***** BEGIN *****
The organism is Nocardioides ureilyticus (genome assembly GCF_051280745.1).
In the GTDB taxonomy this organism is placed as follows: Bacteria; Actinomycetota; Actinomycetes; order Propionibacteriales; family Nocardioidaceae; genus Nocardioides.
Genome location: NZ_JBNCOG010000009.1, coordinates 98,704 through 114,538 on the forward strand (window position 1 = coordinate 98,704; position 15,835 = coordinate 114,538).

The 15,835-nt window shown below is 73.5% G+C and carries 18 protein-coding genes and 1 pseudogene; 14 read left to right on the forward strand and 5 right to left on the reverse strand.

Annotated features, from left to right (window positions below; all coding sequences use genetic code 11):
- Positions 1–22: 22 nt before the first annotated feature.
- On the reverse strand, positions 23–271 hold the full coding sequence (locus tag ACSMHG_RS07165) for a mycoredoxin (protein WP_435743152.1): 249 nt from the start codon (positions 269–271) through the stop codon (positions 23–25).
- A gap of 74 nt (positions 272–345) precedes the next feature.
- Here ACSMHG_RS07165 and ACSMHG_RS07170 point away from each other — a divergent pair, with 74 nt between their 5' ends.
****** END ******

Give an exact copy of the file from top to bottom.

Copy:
The organism is Nocardioides ureilyticus (genome assembly GCF_051280745.1).
In the GTDB taxonomy this organism is placed as follows: Bacteria; Actinomycetota; Actinomycetes; order Propionibacteriales; family Nocardioidaceae; genus Nocardioides.
Genome location: NZ_JBNCOG010000009.1, coordinates 98,704 through 114,538 on the forward strand (window position 1 = coordinate 98,704; position 15,835 = coordinate 114,538).

The 15,835-nt window shown below is 73.5% G+C and carries 18 protein-coding genes and 1 pseudogene; 14 read left to right on the forward strand and 5 right to left on the reverse strand.

Annotated features, from left to right (window positions below; all coding sequences use genetic code 11):
- Positions 1–22: 22 nt before the first annotated feature.
- On the reverse strand, positions 23–271 hold the full coding sequence (locus tag ACSMHG_RS07165) for a mycoredoxin (protein WP_435743152.1): 249 nt from the start codon (positions 269–271) through the stop codon (positions 23–25).
- A gap of 74 nt (positions 272–345) precedes the next feature.
- Here ACSMHG_RS07165 and ACSMHG_RS07170 point away from each other — a divergent pair, with 74 nt between their 5' ends.